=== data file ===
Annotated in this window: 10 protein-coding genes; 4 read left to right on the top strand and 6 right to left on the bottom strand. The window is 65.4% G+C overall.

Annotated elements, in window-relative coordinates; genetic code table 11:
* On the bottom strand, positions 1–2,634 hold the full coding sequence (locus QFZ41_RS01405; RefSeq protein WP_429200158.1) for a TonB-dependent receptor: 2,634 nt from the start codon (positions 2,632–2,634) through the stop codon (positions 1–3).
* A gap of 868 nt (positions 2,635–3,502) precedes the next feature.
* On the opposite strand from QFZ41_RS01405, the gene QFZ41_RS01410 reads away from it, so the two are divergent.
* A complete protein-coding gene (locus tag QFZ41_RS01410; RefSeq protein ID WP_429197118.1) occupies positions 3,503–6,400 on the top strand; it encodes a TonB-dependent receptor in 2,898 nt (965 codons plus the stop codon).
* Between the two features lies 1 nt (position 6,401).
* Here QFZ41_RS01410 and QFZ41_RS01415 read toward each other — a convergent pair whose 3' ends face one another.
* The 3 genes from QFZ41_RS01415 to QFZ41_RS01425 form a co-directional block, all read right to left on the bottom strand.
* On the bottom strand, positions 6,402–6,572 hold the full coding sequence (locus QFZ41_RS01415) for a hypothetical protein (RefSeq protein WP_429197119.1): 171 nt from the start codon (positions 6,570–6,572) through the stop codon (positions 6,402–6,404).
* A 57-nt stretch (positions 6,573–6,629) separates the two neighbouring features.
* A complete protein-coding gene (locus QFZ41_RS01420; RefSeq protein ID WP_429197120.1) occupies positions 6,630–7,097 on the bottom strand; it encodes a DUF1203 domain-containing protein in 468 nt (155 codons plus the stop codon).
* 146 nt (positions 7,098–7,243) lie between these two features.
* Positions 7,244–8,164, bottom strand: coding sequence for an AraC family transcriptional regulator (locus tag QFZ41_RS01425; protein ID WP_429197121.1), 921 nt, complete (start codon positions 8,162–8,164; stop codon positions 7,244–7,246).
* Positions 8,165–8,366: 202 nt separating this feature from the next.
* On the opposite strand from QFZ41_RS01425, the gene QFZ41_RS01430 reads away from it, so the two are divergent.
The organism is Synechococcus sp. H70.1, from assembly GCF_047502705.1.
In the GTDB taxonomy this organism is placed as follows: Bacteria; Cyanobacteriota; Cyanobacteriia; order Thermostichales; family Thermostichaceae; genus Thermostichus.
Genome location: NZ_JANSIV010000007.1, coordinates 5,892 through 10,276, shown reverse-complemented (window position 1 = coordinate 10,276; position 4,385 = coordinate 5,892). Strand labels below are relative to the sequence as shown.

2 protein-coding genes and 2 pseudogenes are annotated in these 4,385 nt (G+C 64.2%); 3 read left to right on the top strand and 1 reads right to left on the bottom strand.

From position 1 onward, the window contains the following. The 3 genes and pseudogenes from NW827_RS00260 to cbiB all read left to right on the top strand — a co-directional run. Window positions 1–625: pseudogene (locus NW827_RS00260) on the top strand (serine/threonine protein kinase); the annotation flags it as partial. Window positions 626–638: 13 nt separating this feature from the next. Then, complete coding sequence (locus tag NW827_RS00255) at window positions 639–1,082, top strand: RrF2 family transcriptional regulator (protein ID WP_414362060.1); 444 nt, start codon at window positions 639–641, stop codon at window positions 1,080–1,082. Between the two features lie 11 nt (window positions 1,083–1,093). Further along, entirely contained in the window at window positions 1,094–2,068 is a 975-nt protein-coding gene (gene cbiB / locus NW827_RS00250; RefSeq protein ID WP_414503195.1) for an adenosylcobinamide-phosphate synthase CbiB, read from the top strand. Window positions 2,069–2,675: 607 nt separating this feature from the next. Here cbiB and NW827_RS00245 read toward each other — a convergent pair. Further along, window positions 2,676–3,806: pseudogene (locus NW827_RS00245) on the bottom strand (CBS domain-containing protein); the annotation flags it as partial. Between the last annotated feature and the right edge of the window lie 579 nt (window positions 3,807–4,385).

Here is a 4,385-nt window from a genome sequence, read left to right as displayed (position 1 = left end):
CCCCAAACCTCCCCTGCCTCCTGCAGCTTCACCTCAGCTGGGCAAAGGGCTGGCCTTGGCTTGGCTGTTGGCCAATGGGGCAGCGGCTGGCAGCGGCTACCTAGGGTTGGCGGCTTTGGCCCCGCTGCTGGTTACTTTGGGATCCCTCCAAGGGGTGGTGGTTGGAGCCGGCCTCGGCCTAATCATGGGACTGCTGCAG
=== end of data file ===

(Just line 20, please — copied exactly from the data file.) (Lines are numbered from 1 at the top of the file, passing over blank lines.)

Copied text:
2 protein-coding genes and 2 pseudogenes are annotated in these 4,385 nt (G+C 64.2%); 3 read left to right on the top strand and 1 reads right to left on the bottom strand.